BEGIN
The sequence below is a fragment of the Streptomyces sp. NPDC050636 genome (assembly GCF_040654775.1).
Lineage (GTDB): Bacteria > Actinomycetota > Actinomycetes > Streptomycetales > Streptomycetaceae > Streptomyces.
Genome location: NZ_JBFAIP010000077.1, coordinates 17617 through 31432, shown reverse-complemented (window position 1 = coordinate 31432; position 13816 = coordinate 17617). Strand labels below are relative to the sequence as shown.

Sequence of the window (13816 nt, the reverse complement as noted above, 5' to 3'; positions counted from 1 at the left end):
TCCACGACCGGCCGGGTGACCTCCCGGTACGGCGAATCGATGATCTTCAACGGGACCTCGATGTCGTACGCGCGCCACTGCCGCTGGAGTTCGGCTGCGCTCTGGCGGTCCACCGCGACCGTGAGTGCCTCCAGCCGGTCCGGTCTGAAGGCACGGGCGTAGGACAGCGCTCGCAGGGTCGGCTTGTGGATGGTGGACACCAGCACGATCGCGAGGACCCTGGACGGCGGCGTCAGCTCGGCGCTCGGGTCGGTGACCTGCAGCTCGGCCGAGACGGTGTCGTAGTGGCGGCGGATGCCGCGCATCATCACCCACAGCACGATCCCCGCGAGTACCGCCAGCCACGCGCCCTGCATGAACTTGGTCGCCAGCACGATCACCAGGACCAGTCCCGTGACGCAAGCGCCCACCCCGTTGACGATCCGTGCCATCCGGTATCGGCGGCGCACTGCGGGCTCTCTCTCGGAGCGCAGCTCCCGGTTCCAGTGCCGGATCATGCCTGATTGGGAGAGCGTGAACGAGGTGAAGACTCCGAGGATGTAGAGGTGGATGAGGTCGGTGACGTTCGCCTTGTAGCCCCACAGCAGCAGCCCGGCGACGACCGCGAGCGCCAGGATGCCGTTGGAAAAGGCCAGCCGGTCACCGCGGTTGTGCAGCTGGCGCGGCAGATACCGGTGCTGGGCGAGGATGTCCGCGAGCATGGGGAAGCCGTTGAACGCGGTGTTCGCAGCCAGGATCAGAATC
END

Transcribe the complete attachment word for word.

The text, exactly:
The sequence below is a fragment of the Streptomyces sp. NPDC050636 genome (assembly GCF_040654775.1).
Lineage (GTDB): Bacteria > Actinomycetota > Actinomycetes > Streptomycetales > Streptomycetaceae > Streptomyces.
Genome location: NZ_JBFAIP010000077.1, coordinates 17617 through 31432, shown reverse-complemented (window position 1 = coordinate 31432; position 13816 = coordinate 17617). Strand labels below are relative to the sequence as shown.

Sequence of the window (13816 nt, the reverse complement as noted above, 5' to 3'; positions counted from 1 at the left end):
TCCACGACCGGCCGGGTGACCTCCCGGTACGGCGAATCGATGATCTTCAACGGGACCTCGATGTCGTACGCGCGCCACTGCCGCTGGAGTTCGGCTGCGCTCTGGCGGTCCACCGCGACCGTGAGTGCCTCCAGCCGGTCCGGTCTGAAGGCACGGGCGTAGGACAGCGCTCGCAGGGTCGGCTTGTGGATGGTGGACACCAGCACGATCGCGAGGACCCTGGACGGCGGCGTCAGCTCGGCGCTCGGGTCGGTGACCTGCAGCTCGGCCGAGACGGTGTCGTAGTGGCGGCGGATGCCGCGCATCATCACCCACAGCACGATCCCCGCGAGTACCGCCAGCCACGCGCCCTGCATGAACTTGGTCGCCAGCACGATCACCAGGACCAGTCCCGTGACGCAAGCGCCCACCCCGTTGACGATCCGTGCCATCCGGTATCGGCGGCGCACTGCGGGCTCTCTCTCGGAGCGCAGCTCCCGGTTCCAGTGCCGGATCATGCCTGATTGGGAGAGCGTGAACGAGGTGAAGACTCCGAGGATGTAGAGGTGGATGAGGTCGGTGACGTTCGCCTTGTAGCCCCACAGCAGCAGCCCGGCGACGACCGCGAGCGCCAGGATGCCGTTGGAAAAGGCCAGCCGGTCACCGCGGTTGTGCAGCTGGCGCGGCAGATACCGGTGCTGGGCGAGGATGTCCGCGAGCATGGGGAAGCCGTTGAACGCGGTGTTCGCAGCCAGGATCAGAATC